Elizabeth line consists of new tunnels from west (Reading and Heathrow) to east (Abbey Wood in the south east and Shenfield in the east) London. Over half a million people are expected to use the 41 stations of the $20 billion project increasing rail capacity in London by 10%.
According to Crossrail Limited, the company that has been set up to build the new railway, the 73 mile train project- which consists one of Europe’s biggest construction undertakings- needs more time to complete final infrastructure and extensive testing in order to comply with the safety and operative regulations. Some issues that delayed the project included an exploding power supply at Pudding Lane and miscellaneous problems at Bond Street and Whitechapel stations.
Crossrail Limited’s chief executive, Simon Wright, stated: “The Elizabeth line is one of the most complex and challenging infrastructure projects ever undertaken in the UK and is now in its final stages. We have made huge progress with the delivery of this incredible project but we need further time to complete the testing of the new railway. We are working around the clock with our supply chain and Transport for London to complete and commission the Elizabeth line.” According to the U.K.'s Department of Transport, the delay comes as a disappointment but the safety of passengers and the reliability of services is the priority. Therefore they accept that more time is needed to test the railway before passenger operations begin.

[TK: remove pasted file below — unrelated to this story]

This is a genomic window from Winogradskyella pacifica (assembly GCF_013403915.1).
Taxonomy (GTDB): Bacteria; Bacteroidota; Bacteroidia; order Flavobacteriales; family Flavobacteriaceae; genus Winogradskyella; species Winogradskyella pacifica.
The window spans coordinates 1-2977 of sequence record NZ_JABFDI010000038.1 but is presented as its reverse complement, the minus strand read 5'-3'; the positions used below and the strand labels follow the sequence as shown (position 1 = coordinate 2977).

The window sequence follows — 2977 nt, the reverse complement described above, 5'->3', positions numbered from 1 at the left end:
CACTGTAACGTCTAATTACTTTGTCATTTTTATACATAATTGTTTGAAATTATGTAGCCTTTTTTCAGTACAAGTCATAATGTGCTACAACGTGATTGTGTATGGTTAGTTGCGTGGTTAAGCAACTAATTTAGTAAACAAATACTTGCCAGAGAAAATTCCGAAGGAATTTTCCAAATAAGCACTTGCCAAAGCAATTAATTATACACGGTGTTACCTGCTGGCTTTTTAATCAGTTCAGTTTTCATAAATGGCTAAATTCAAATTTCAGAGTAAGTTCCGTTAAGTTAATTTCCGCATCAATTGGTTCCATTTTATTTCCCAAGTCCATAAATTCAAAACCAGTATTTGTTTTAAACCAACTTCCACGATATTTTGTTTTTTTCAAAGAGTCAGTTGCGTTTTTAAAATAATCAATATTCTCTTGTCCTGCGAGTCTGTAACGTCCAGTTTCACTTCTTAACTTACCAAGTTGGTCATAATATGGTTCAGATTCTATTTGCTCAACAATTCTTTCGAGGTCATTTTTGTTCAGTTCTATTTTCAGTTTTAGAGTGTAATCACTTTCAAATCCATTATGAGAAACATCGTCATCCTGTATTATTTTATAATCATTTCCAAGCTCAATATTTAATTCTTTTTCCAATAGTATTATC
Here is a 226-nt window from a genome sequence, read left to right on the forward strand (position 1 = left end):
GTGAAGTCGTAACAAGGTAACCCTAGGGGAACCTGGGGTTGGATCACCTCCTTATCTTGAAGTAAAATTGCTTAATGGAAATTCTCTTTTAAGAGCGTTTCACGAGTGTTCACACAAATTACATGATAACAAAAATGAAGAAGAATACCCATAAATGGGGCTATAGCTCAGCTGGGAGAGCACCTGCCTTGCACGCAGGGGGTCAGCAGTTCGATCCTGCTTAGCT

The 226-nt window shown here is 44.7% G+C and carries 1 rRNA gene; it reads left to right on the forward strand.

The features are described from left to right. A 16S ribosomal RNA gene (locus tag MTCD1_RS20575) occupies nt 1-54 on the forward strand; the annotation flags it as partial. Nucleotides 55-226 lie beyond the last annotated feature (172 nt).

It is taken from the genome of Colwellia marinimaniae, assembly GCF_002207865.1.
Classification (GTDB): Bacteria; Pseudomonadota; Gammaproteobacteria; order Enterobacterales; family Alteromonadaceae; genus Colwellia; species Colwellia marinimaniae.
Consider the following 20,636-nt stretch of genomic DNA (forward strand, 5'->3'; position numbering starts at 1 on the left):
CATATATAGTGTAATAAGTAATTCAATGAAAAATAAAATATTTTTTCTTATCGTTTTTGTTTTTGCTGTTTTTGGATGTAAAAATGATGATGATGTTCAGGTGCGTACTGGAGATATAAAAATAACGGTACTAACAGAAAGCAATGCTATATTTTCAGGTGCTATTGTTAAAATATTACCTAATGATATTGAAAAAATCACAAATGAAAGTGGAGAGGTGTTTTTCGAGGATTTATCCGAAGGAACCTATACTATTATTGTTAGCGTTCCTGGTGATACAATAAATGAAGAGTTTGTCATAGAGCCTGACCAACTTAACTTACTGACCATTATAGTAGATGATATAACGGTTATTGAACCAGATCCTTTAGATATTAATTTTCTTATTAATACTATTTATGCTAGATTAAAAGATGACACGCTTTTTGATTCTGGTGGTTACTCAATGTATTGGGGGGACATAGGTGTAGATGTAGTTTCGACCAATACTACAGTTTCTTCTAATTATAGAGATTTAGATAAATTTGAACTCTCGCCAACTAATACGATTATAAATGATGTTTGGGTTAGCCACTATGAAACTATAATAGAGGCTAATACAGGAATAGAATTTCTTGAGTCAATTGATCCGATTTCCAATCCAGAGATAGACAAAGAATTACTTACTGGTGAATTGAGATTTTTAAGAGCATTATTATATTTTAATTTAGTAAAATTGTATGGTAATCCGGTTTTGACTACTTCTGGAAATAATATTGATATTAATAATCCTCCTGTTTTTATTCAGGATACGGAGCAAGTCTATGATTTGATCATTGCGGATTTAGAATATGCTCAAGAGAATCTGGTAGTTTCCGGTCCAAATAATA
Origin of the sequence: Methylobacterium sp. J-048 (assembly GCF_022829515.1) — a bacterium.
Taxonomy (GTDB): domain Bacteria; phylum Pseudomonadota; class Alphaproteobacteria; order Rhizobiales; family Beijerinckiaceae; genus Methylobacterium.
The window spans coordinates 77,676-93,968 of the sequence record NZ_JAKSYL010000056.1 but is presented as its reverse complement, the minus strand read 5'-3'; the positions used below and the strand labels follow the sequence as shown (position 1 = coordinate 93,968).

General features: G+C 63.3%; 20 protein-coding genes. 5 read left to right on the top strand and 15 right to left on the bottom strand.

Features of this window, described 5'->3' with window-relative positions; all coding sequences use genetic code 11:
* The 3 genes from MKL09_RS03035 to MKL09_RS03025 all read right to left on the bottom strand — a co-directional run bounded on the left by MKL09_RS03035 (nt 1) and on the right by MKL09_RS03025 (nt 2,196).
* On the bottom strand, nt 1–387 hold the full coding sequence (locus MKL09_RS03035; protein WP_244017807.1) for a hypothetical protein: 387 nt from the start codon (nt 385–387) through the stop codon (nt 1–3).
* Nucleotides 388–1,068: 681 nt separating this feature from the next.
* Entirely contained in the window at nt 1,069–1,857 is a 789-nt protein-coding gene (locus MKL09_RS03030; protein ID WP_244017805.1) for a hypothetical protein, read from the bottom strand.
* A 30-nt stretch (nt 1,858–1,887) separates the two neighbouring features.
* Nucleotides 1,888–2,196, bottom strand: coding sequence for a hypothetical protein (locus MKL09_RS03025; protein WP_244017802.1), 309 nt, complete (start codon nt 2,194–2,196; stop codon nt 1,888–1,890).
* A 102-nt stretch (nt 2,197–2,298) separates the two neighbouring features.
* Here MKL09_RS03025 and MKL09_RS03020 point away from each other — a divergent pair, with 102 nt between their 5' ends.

When the crossrail is ready, it will initially operate as three separate services:
- Paddington (Elizabeth line station) to Abbey Wood via central London
- Paddington (mainline station) to Heathrow (Terminals 2, 3 and 4)
- Liverpool Street (mainline station) to Shenfield
According to the Department of Transport, Elizabeth line will contribute about $54.5 billion to the UK’s economy.
Additionally, another project, Crossrail 2, which will run from Tottenham Hale to Wimbledon (North-South), is expected to open in the 2030s.